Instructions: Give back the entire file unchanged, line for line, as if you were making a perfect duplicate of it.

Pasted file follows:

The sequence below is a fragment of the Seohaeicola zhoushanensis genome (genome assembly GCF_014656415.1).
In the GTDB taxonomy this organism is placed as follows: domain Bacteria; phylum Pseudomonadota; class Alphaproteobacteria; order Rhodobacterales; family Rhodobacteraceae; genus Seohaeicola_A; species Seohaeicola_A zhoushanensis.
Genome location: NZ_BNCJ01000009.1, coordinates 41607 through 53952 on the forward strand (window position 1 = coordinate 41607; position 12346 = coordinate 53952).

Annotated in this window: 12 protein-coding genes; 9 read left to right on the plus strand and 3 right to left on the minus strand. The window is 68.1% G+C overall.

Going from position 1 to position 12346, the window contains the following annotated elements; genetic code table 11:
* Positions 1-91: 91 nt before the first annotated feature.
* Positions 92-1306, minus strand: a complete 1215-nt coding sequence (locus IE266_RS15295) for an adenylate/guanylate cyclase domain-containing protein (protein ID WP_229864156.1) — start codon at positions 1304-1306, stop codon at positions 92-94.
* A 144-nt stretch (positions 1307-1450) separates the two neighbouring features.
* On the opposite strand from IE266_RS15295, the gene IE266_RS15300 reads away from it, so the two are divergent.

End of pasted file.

The sequence below is a fragment of the Seohaeicola zhoushanensis genome (genome assembly GCF_014656415.1).
In the GTDB taxonomy this organism is placed as follows: domain Bacteria; phylum Pseudomonadota; class Alphaproteobacteria; order Rhodobacterales; family Rhodobacteraceae; genus Seohaeicola_A; species Seohaeicola_A zhoushanensis.
Genome location: NZ_BNCJ01000009.1, coordinates 41607 through 53952 on the forward strand (window position 1 = coordinate 41607; position 12346 = coordinate 53952).

Annotated in this window: 12 protein-coding genes; 9 read left to right on the plus strand and 3 right to left on the minus strand. The window is 68.1% G+C overall.

Going from position 1 to position 12346, the window contains the following annotated elements; genetic code table 11:
* Positions 1-91: 91 nt before the first annotated feature.
* Positions 92-1306, minus strand: a complete 1215-nt coding sequence (locus IE266_RS15295) for an adenylate/guanylate cyclase domain-containing protein (protein ID WP_229864156.1) — start codon at positions 1304-1306, stop codon at positions 92-94.
* A 144-nt stretch (positions 1307-1450) separates the two neighbouring features.
* On the opposite strand from IE266_RS15295, the gene IE266_RS15300 reads away from it, so the two are divergent.